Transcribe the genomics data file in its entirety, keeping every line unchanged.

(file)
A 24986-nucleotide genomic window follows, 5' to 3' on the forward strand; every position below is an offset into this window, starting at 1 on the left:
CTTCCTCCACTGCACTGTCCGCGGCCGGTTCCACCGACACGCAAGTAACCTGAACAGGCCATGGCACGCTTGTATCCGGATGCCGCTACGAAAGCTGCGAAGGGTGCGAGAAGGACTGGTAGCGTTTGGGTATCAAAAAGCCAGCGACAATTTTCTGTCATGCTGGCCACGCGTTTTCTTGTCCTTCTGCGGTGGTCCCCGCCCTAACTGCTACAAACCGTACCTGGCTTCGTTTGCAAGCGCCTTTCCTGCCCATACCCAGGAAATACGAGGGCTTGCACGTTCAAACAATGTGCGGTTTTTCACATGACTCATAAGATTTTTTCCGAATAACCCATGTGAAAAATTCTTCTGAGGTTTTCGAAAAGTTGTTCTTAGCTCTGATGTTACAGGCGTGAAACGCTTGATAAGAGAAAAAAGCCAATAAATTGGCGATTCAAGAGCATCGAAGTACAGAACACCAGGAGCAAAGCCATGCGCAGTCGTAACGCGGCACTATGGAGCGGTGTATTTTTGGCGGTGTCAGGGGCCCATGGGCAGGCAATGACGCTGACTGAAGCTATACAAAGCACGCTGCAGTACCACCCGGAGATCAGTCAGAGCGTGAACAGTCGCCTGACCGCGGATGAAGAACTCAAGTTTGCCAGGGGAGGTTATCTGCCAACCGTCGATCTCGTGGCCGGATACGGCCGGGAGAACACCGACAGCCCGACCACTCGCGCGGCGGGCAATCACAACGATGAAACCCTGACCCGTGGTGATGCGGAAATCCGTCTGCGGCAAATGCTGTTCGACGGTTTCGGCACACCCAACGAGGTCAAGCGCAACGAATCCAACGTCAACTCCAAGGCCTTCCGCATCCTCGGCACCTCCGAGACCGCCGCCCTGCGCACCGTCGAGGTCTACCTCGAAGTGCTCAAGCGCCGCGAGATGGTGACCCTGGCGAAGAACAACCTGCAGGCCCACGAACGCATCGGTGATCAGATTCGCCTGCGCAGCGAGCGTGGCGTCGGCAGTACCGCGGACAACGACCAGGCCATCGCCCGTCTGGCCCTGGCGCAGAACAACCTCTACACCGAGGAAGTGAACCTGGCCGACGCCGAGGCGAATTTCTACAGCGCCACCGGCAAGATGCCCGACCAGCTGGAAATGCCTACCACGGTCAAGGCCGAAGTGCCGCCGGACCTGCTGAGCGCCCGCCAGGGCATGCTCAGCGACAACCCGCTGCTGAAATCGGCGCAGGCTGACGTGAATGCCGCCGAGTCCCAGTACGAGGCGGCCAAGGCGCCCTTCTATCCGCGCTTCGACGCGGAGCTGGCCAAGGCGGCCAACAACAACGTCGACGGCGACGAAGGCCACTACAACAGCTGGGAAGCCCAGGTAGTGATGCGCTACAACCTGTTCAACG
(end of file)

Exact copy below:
A 24986-nucleotide genomic window follows, 5' to 3' on the forward strand; every position below is an offset into this window, starting at 1 on the left:
CTTCCTCCACTGCACTGTCCGCGGCCGGTTCCACCGACACGCAAGTAACCTGAACAGGCCATGGCACGCTTGTATCCGGATGCCGCTACGAAAGCTGCGAAGGGTGCGAGAAGGACTGGTAGCGTTTGGGTATCAAAAAGCCAGCGACAATTTTCTGTCATGCTGGCCACGCGTTTTCTTGTCCTTCTGCGGTGGTCCCCGCCCTAACTGCTACAAACCGTACCTGGCTTCGTTTGCAAGCGCCTTTCCTGCCCATACCCAGGAAATACGAGGGCTTGCACGTTCAAACAATGTGCGGTTTTTCACATGACTCATAAGATTTTTTCCGAATAACCCATGTGAAAAATTCTTCTGAGGTTTTCGAAAAGTTGTTCTTAGCTCTGATGTTACAGGCGTGAAACGCTTGATAAGAGAAAAAAGCCAATAAATTGGCGATTCAAGAGCATCGAAGTACAGAACACCAGGAGCAAAGCCATGCGCAGTCGTAACGCGGCACTATGGAGCGGTGTATTTTTGGCGGTGTCAGGGGCCCATGGGCAGGCAATGACGCTGACTGAAGCTATACAAAGCACGCTGCAGTACCACCCGGAGATCAGTCAGAGCGTGAACAGTCGCCTGACCGCGGATGAAGAACTCAAGTTTGCCAGGGGAGGTTATCTGCCAACCGTCGATCTCGTGGCCGGATACGGCCGGGAGAACACCGACAGCCCGACCACTCGCGCGGCGGGCAATCACAACGATGAAACCCTGACCCGTGGTGATGCGGAAATCCGTCTGCGGCAAATGCTGTTCGACGGTTTCGGCACACCCAACGAGGTCAAGCGCAACGAATCCAACGTCAACTCCAAGGCCTTCCGCATCCTCGGCACCTCCGAGACCGCCGCCCTGCGCACCGTCGAGGTCTACCTCGAAGTGCTCAAGCGCCGCGAGATGGTGACCCTGGCGAAGAACAACCTGCAGGCCCACGAACGCATCGGTGATCAGATTCGCCTGCGCAGCGAGCGTGGCGTCGGCAGTACCGCGGACAACGACCAGGCCATCGCCCGTCTGGCCCTGGCGCAGAACAACCTCTACACCGAGGAAGTGAACCTGGCCGACGCCGAGGCGAATTTCTACAGCGCCACCGGCAAGATGCCCGACCAGCTGGAAATGCCTACCACGGTCAAGGCCGAAGTGCCGCCGGACCTGCTGAGCGCCCGCCAGGGCATGCTCAGCGACAACCCGCTGCTGAAATCGGCGCAGGCTGACGTGAATGCCGCCGAGTCCCAGTACGAGGCGGCCAAGGCGCCCTTCTATCCGCGCTTCGACGCGGAGCTGGCCAAGGCGGCCAACAACAACGTCGACGGCGACGAAGGCCACTACAACAGCTGGGAAGCCCAGGTAGTGATGCGCTACAACCTGTTCAACG